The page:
Legal Responsibilities After the Death of a Family Member

Legal Checklist Death Family Member

Losing a loved one is an incredibly emotionally challenging time. In the days and weeks that follow, you will feel devastated, lost, and confused.

But what is often overlooked during this time is the large number of legal obligations that family members must begin to fulfill within days of a family member’s death. If you are anticipating that a family member is going to die soon, or you simply want to be prepared for any possibility, we have prepared this checklist of important legal steps you need to take on behalf of a loved one.

We recommend that you print this list out and store with any important legal documents that you have. If you are not the trustee or executor, give this list to them, and be sure to provide any support or assistance you can in fulfilling the obligations outlined below.

Death and Disposition

  • If death occurs at the decedent’s or a family member’s home, contact police or your local coroner’s office. (If they pass in a hospital or under hospice care, attending staff will usually handle this.) Be advised that if you do not have a DNR in hand, paramedics may be dispatched to perform emergency procedures.
  • Contact a local mortuary to arrange transport of the body.
  • Contact all close family and friends, especially anyone with legal powers such as trustees, executors, power of attorney, conservators, etc. It may be advisable to appoint a few key people to handle the process of reaching out to family.
  • If the decedent had dependents, consult with those with legal powers and access to the decedent’s legal documents to determine how they should be cared for.
  • Determine whether your family member had any final instructions regarding disposition of their body, such as a request to be cremated, or a prepaid burial plan. These instructions may be with other legal documents and files in the home, or in a safe deposit box.
  • Once any instructions are in hand, go to the mortuary and make arrangements for the funeral and burial.

Managing the Decedent’s Immediate Concerns

  • Appoint one or more people to handle the collection of mail and to answer the phone (or to respond to calls left on an answering machine or in voicemail).
  • Choose someone to collect the mail and put it in a safe place. The executor or trustee should handle the process of opening and responding to mail.
  • Determine who should take care of the loved one’s pets.
  • Order death certificates. Usually, the funeral home can help you with this. You will need copies for a myriad of circumstances—everything from bill collectors to life insurance—so order a dozen or more. It’s better to have too many than too few.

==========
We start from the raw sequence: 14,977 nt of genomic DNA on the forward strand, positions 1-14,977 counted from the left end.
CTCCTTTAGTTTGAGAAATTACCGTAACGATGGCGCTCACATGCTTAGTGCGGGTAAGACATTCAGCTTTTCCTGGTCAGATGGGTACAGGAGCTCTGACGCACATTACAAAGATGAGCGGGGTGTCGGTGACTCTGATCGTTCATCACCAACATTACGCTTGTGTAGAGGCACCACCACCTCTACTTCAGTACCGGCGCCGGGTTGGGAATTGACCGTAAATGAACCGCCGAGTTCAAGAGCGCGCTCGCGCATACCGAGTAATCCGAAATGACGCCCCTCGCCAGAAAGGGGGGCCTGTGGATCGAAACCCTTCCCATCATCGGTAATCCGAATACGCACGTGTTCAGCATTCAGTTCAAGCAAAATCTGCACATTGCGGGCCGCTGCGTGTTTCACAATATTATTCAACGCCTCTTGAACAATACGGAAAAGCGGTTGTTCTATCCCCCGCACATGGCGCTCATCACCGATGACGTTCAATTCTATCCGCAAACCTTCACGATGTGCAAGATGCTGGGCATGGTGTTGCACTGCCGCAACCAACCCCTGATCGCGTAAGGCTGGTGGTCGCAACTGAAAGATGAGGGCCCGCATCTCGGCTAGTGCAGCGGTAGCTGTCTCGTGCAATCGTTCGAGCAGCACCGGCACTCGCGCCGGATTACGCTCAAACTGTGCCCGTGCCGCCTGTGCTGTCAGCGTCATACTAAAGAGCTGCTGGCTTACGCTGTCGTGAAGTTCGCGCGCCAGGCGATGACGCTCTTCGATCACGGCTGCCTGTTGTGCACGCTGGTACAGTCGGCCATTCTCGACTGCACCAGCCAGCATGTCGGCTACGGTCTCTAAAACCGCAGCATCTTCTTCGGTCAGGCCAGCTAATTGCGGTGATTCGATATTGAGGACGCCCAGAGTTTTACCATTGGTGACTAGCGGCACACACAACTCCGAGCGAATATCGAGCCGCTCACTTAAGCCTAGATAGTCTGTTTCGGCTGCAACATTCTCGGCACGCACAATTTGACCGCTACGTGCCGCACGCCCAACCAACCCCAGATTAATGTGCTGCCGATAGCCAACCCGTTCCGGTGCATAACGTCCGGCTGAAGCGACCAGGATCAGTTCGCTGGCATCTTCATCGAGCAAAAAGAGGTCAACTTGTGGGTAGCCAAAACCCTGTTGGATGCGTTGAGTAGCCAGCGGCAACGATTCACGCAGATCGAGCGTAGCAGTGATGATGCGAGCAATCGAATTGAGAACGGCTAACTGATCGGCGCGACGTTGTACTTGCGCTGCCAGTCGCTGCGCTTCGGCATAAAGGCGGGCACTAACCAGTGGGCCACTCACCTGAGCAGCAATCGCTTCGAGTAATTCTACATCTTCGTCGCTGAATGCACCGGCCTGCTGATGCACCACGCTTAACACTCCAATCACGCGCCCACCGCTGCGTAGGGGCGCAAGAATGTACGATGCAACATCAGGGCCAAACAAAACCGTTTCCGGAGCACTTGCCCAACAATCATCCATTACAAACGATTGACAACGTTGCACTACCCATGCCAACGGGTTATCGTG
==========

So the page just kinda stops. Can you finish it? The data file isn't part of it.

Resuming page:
• Contact the Social Security Administration and any pension services. Neglecting to contact them may result in having to repay any benefits that were paid out after death.
  • Contact service providers and utilities, such as phone companies, internet providers, and any subscription-based services.

Identifying Key Legal Documents

The person or persons acting as the decedent’s executors or trustees should ensure that they have copies of important legal documents, including:

  • Trusts and/or wills
  • Birth and death certificates
  • Tax documents
  • Marriage and divorce documents
  • Vehicle and property titles
  • Leases
  • Life insurance policies
  • Pension benefit documentation
  • Safe deposit box keys
  • Bank statements
  • Bills
  • Health insurance documents

Will and Trust Administration

  • If the decedent had a will, an executor will be named in the will that will be responsible for carrying it out. The executor will need to take the will to the local city or county probate court.
  • If the decent had a trust, the trustee (often the same person responsible for executing the will) will need to begin the process of administering the trust.
  • Begin an inventory of the decedent’s assets, as well as debts and bills that need to be paid. Determine if the decedent had any stocks, bonds, or other such assets.
  • If the decedent owned a business, documentation relating to the ownership and administration of the business needs to be located.
  • Be wary of people who call or show up in-person claiming that they are owed money by the decedent. There are proper legal routes for securing the payment of debts. Also, ensure that the home is watched, as burglars sometimes target the homes of the recently deceased.

At this point, it’s highly advisable to hire a trust or probate attorney. We can say from personal experience that the process of handling a loved one’s final legal obligations can be complex and drawn out. Having experienced legal representation can help ensure that no details are overlooked or costly mistakes made.

This checklist is merely meant to be an overview of the most pertinent obligations to keep in mind. To create a fully inclusive list would require writing a book.

If you need assistance with administering the will or trust of a loved one, please feel free to call us at 916-400-4516, or use our contact form to send us a message.